Of course we’re in a social singularity of rapidly feedbacking complexity thanks to information technologies and so the pipelines are not only shifting but becoming less and less standardized, but I think there’s some very clear clusters of ways in which people are recruited and sustained in the “anarchist” identity. A given individual will often be pulled in by multiple attractors, to varying degrees, but they are nonetheless relatively distinct.
In this pipeline anarchism functions as meeting group for ethics nerds to collaborate in challenging themselves to expand their compassion and consideration. Typically they’re people who have bounced between contexts to the point where they value ideas over situatedness and take those concepts to heart in ways others find alien. This is historically the most common origin of self-radicalized anarchists. It involves bullet biting as a way of life and continues to pressure for a variant of self-actualization through challenging their own internal instincts or comfort, “Is all language violence?” “Is symbolic thought the root of oppression?” “Is the concept of ‘games’ to blame for modern society?” Personal strength is seen as a willingness to reject comfort and embrace weird conclusions of strong arguments.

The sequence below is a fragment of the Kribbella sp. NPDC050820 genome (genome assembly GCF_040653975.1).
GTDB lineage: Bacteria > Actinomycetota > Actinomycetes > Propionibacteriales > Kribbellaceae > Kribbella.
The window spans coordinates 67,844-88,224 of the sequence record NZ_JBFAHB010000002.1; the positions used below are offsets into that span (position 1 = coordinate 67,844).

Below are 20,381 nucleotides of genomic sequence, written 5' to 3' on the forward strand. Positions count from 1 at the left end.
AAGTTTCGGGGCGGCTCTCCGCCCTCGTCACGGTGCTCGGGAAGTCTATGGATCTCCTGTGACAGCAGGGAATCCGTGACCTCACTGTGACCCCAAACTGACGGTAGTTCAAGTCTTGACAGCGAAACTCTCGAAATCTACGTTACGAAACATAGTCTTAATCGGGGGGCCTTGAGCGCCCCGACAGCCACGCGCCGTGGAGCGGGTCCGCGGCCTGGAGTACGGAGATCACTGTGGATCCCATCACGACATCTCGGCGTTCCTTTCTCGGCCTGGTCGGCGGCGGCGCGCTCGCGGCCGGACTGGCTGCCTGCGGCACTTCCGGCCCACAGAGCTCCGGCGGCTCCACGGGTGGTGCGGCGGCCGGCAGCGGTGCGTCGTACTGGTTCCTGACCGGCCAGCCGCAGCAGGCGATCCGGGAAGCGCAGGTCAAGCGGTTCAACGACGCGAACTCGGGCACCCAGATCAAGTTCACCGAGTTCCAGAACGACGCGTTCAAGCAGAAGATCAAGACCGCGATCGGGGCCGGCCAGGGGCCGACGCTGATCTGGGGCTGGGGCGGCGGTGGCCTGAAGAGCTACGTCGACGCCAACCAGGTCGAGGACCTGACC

The interactions between radicalism and mental health are well explored. Is it depression or is the world really structured so that you don’t have agency in your conditions? Is it anxiety or is precarity a dominant feature of modern capitalism? Paranoia or just the cyclical FBI raids? And of course the frame of health/illness is innately grounded in social norms, and the instinct to forge one’s own way is very radical. But such journeys still often involve unmapped negative challenges. And increasingly common is an experience of radicalism as a kind of unity in negative psychological states, a reassuring and feedbacking community whose bonds are common ailments. Where the sense of community alleviates some of the pain of those mental issues, but where the currency for community standing is precisely leaning into and replicating said issues.